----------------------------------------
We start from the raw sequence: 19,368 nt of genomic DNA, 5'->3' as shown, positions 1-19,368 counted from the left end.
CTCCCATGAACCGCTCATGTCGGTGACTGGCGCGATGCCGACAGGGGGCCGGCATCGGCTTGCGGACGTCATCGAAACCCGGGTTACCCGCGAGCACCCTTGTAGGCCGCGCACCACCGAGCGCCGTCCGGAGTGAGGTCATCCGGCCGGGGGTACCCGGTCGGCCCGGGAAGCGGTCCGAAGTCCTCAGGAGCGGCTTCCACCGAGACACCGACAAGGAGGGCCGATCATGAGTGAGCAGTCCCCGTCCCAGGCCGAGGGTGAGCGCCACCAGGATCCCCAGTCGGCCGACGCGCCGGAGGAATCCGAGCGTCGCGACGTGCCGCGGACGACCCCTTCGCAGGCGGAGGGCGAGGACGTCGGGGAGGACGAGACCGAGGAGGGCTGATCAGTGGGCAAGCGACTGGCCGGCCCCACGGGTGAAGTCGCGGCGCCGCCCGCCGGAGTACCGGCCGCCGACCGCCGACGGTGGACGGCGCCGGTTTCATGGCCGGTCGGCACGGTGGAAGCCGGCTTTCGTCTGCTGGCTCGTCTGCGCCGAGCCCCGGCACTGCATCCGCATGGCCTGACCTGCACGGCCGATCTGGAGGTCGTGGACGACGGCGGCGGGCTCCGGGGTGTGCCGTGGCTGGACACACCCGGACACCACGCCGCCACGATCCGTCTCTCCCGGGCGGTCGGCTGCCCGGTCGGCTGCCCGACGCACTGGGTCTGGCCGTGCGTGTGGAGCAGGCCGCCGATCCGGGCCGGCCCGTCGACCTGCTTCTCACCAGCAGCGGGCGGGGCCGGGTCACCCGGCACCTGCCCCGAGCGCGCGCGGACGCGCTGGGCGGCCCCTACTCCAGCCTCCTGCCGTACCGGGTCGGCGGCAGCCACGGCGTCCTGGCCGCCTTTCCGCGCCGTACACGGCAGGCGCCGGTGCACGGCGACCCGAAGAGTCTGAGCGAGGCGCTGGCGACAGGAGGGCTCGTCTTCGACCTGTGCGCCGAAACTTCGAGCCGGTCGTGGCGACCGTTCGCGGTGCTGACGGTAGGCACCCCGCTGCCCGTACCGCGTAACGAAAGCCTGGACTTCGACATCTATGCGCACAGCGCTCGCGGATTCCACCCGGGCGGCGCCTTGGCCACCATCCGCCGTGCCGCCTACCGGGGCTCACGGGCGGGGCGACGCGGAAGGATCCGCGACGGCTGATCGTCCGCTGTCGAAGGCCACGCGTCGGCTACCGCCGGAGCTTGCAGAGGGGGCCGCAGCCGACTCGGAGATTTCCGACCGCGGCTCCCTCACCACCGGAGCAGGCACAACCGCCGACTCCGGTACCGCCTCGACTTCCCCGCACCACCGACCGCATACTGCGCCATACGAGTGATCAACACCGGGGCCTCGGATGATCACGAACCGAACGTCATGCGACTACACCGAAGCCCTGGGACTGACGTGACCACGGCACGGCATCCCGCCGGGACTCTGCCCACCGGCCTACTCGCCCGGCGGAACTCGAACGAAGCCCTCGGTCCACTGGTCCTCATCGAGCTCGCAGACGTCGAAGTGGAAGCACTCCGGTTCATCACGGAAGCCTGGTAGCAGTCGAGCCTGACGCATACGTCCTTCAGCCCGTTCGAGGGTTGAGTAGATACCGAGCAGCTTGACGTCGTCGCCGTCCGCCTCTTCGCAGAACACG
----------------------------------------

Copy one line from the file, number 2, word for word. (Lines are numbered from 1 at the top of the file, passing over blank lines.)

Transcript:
CTCCCATGAACCGCTCATGTCGGTGACTGGCGCGATGCCGACAGGGGGCCGGCATCGGCTTGCGGACGTCATCGAAACCCGGGTTACCCGCGAGCACCCTTGTAGGCCGCGCACCACCGAGCGCCGTCCGGAGTGAGGTCATCCGGCCGGGGGTACCCGGTCGGCCCGGGAAGCGGTCCGAAGTCCTCAGGAGCGGCTTCCACCGAGACACCGACAAGGAGGGCCGATCATGAGTGAGCAGTCCCCGTCCCAGGCCGAGGGTGAGCGCCACCAGGATCCCCAGTCGGCCGACGCGCCGGAGGAATCCGAGCGTCGCGACGTGCCGCGGACGACCCCTTCGCAGGCGGAGGGCGAGGACGTCGGGGAGGACGAGACCGAGGAGGGCTGATCAGTGGGCAAGCGACTGGCCGGCCCCACGGGTGAAGTCGCGGCGCCGCCCGCCGGAGTACCGGCCGCCGACCGCCGACGGTGGACGGCGCCGGTTTCATGGCCGGTCGGCACGGTGGAAGCCGGCTTTCGTCTGCTGGCTCGTCTGCGCCGAGCCCCGGCACTGCATCCGCATGGCCTGACCTGCACGGCCGATCTGGAGGTCGTGGACGACGGCGGCGGGCTCCGGGGTGTGCCGTGGCTGGACACACCCGGACACCACGCCGCCACGATCCGTCTCTCCCGGGCGGTCGGCTGCCCGGTCGGCTGCCCGACGCACTGGGTCTGGCCGTGCGTGTGGAGCAGGCCGCCGATCCGGGCCGGCCCGTCGACCTGCTTCTCACCAGCAGCGGGCGGGGCCGGGTCACCCGGCACCTGCCCCGAGCGCGCGCGGACGCGCTGGGCGGCCCCTACTCCAGCCTCCTGCCGTACCGGGTCGGCGGCAGCCACGGCGTCCTGGCCGCCTTTCCGCGCCGTACACGGCAGGCGCCGGTGCACGGCGACCCGAAGAGTCTGAGCGAGGCGCTGGCGACAGGAGGGCTCGTCTTCGACCTGTGCGCCGAAACTTCGAGCCGGTCGTGGCGACCGTTCGCGGTGCTGACGGTAGGCACCCCGCTGCCCGTACCGCGTAACGAAAGCCTGGACTTCGACATCTATGCGCACAGCGCTCGCGGATTCCACCCGGGCGGCGCCTTGGCCACCATCCGCCGTGCCGCCTACCGGGGCTCACGGGCGGGGCGACGCGGAAGGATCCGCGACGGCTGATCGTCCGCTGTCGAAGGCCACGCGTCGGCTACCGCCGGAGCTTGCAGAGGGGGCCGCAGCCGACTCGGAGATTTCCGACCGCGGCTCCCTCACCACCGGAGCAGGCACAACCGCCGACTCCGGTACCGCCTCGACTTCCCCGCACCACCGACCGCATACTGCGCCATACGAGTGATCAACACCGGGGCCTCGGATGATCACGAACCGAACGTCATGCGACTACACCGAAGCCCTGGGACTGACGTGACCACGGCACGGCATCCCGCCGGGACTCTGCCCACCGGCCTACTCGCCCGGCGGAACTCGAACGAAGCCCTCGGTCCACTGGTCCTCATCGAGCTCGCAGACGTCGAAGTGGAAGCACTCCGGTTCATCACGGAAGCCTGGTAGCAGTCGAGCCTGACGCATACGTCCTTCAGCCCGTTCGAGGGTTGAGTAGATACCGAGCAGCTTGACGTCGTCGCCGTCCGCCTCTTCGCAGAACACG